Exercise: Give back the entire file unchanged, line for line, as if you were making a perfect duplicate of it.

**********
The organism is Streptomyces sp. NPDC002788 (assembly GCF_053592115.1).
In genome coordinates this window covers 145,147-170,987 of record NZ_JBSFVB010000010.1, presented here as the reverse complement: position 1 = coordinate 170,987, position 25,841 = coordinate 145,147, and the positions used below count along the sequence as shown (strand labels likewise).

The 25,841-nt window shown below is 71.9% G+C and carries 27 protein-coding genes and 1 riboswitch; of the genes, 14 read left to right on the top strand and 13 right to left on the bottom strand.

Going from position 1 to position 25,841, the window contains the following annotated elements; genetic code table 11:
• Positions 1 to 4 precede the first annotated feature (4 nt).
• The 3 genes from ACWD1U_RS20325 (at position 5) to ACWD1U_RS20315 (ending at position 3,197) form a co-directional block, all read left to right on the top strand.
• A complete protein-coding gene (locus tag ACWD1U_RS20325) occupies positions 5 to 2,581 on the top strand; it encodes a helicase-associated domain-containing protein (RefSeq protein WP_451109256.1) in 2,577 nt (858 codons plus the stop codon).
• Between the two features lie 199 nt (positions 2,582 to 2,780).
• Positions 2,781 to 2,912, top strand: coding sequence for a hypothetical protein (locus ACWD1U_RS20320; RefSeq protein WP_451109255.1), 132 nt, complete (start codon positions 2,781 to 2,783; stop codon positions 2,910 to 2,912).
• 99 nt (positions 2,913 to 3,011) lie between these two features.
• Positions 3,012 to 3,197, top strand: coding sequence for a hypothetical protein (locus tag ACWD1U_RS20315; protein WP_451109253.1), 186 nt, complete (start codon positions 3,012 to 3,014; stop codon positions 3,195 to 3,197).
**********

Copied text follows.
The organism is Streptomyces sp. NPDC002788 (assembly GCF_053592115.1).
In genome coordinates this window covers 145,147-170,987 of record NZ_JBSFVB010000010.1, presented here as the reverse complement: position 1 = coordinate 170,987, position 25,841 = coordinate 145,147, and the positions used below count along the sequence as shown (strand labels likewise).

The 25,841-nt window shown below is 71.9% G+C and carries 27 protein-coding genes and 1 riboswitch; of the genes, 14 read left to right on the top strand and 13 right to left on the bottom strand.

Going from position 1 to position 25,841, the window contains the following annotated elements; genetic code table 11:
• Positions 1 to 4 precede the first annotated feature (4 nt).
• The 3 genes from ACWD1U_RS20325 (at position 5) to ACWD1U_RS20315 (ending at position 3,197) form a co-directional block, all read left to right on the top strand.
• A complete protein-coding gene (locus tag ACWD1U_RS20325) occupies positions 5 to 2,581 on the top strand; it encodes a helicase-associated domain-containing protein (RefSeq protein WP_451109256.1) in 2,577 nt (858 codons plus the stop codon).
• Between the two features lie 199 nt (positions 2,582 to 2,780).
• Positions 2,781 to 2,912, top strand: coding sequence for a hypothetical protein (locus ACWD1U_RS20320; RefSeq protein WP_451109255.1), 132 nt, complete (start codon positions 2,781 to 2,783; stop codon positions 2,910 to 2,912).
• 99 nt (positions 2,913 to 3,011) lie between these two features.
• Positions 3,012 to 3,197, top strand: coding sequence for a hypothetical protein (locus tag ACWD1U_RS20315; protein WP_451109253.1), 186 nt, complete (start codon positions 3,012 to 3,014; stop codon positions 3,195 to 3,197).